Entries in National Broadband Map (4)


January – April 2011: USF NPRM, AT&T/T-Mobile Merger Dominate Headlines

A Veritable "Spring Awakening" of Blockbuster Agendas

Looking back over the year, there were so many exciting telecom regulatory decisions, actions and mishaps that I just had to do a “2011: Regulatory Year in Review” series, in part to keep it light before the holidays and in part to help predict what might be on the “hot list” next year. 2011 kicked off with the FCC’s controversial late-December approval of the Net Neutrality rules still stinging for many telecom providers, and 2011 is ending on a similar controversial note with the Stop Online Piracy Act debate in Congress (which, ironically, is almost the direct antithesis of Net Neutrality). But in between these groundbreaking Internet policy and legislation bookends, there was definitely no shortage of drama in all areas of telecom regulation.

January 2011: The stage was set for the year-long flurry of merger, joint-venture and consolidation activity with the FCC’s Jan. 18 approval of the massive Comcast-NBC Universal deal. According to the FCC’s Memorandum Opinion and Order, “The proposed transaction would combine, in a single joint venture, the broadcast, cable programming, online content, movie studio, and other businesses of NBCU with some of Comcast’s cable programming and online content businesses.” For those of you who were a little uneasy about a vertical and horizontal (depending on who you talk to) merger of this magnitude, the FCC imposed a variety of conditions including the “voluntary commitment” that Comcast provide broadband for $9.95 to low income consumers—we’ll see this pop up again towards the end of the year. Commissioner Michael Copps dissented, claiming the merger “confers too much power in one company’s hands;” and “The potential for walled gardens, toll booths, content prioritization, access fees to reach end users, and a stake in the heart of independent content production is now very real.”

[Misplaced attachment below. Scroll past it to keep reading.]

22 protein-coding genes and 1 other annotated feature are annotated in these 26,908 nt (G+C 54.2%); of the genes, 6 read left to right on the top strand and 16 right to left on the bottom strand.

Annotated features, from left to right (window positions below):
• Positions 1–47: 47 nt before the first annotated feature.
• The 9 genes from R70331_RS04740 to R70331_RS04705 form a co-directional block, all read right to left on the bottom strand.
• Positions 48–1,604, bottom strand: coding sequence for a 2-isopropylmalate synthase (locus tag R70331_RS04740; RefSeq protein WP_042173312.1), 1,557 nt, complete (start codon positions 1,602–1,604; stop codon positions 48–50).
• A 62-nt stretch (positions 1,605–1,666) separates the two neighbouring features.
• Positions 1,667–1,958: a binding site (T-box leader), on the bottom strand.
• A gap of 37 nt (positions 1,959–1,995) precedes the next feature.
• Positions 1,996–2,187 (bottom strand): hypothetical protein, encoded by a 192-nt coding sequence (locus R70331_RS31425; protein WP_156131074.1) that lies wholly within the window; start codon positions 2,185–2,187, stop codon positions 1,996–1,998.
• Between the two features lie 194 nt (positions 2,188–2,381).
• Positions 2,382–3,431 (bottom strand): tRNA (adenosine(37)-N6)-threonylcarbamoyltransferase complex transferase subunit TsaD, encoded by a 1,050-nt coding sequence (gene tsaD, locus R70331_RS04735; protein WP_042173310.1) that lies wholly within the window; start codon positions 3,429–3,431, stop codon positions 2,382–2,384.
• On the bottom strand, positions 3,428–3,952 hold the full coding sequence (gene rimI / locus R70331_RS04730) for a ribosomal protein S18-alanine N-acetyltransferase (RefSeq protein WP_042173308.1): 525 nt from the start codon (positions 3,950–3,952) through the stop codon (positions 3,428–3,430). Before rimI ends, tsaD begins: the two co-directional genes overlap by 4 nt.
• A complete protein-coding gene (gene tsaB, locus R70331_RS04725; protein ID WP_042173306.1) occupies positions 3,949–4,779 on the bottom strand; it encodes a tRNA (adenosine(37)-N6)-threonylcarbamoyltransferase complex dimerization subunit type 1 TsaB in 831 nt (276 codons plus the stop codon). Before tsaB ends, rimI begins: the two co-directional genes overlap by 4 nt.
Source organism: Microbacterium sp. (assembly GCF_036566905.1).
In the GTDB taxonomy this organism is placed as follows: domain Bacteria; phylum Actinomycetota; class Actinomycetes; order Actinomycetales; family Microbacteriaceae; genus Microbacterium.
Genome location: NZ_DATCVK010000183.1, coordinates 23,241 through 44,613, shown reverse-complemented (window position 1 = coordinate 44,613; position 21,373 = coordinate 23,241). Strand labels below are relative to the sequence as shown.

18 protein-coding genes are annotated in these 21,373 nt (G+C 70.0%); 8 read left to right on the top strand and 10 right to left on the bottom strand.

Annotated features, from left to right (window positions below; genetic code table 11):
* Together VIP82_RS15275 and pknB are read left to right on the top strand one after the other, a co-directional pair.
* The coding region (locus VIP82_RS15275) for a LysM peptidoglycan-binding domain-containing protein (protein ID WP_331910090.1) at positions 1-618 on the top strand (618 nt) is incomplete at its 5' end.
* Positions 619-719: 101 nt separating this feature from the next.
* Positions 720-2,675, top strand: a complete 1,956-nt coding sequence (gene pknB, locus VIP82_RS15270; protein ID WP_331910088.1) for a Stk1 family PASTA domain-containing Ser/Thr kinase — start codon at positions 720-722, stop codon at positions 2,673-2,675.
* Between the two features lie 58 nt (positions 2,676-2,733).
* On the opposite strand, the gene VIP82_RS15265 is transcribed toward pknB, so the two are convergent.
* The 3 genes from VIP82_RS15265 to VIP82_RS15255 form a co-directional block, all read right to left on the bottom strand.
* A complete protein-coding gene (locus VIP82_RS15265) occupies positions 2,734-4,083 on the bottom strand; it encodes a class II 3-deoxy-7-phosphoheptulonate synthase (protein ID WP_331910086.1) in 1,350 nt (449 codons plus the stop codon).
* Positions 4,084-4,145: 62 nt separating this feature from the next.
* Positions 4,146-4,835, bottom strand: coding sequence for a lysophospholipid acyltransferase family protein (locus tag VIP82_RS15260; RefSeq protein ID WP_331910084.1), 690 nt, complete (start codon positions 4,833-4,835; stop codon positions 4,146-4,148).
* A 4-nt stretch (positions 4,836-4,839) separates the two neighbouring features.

Also in January, Verizon and MetroPCS jumped the gun on Net Neutrality appeals… but they fired before locking in a target that could actually be appealed. Eager parties had to hold tight for 10 more months before the rules were finally published in the Federal Register.  (The ILEC Advisor: Verizon Appeals FCC’s Net Neutrality Rules, MetroPCS Joins Verizon in Suing FCC Over Net Neutrality Rules)

February 2011: I clearly recall at around this time last year expressing frustration (putting it nicely) that the USF/ICC Reform NPRM was pushed back when Net Neutrality took center stage. Well, we didn’t have to wait very long in 2011 for the 350-plus page NPRM that set in motion an entire year’s worth of anxiety and insomnia for the RLEC industry. Once the NPRM was released, the FCC pressed forward with the reforms at lightning speed (well, for the FCC anyway), and it almost seems surreal that we are now ending the year still trying to make sense of all changes to USF and ICC. Anyway, FCC Chairman Julius Genachowski demanded that USF/ICC reforms conform to four guiding principles: modernized to support broadband networks, fiscal accountability, accountability, and market-driven incentive-based policies. When the NPRM was revealed, Genachowski made sure to emphasis how the current USF/ICC system is fraught with waste, fraud and abuse; and he arguably made RLECs seem like Public Enemy #1. The FCC essentially insisted that the industry develop a consensus proposal in response to the NPRM, but as we will see, that didn’t work out so well… (The ILEC Advisor: Wireless Excess Highlights Needs for Universal Service Reform).  

Not ten days later, we got another zinger- the NTIA’s National Broadband Map was released. RLECs scurried to check the data and make sure speeds and coverage were accurately portrayed in their service areas, only to find… A LOT of mistakes. My initial response to the map was “For $200m, why couldn’t they get it right?” JSICA’s Richelle Elberg wrote that the map was “disappointing, buggy, and the data incomplete;” and “it was a year in the making, it cost an awful lot of money, and it doesn’t seem to be fully baked just yet.” The biggest disappointment was that wireless providers like Verizon seemed to blanket extremely rural areas with 3-6 Mbps broadband, even though I know from experience in at least one such area that this is not an accurate representation—you see, it only takes one household in a census block to be served at that level for the entire block to be reported “served” on the map. Unfortunately, this is only one of the problems with the map, and nearly a year later it hasn’t improved much. (The ILEC Advisor: National Broadband Map Not All it’s Cracked Up to Be).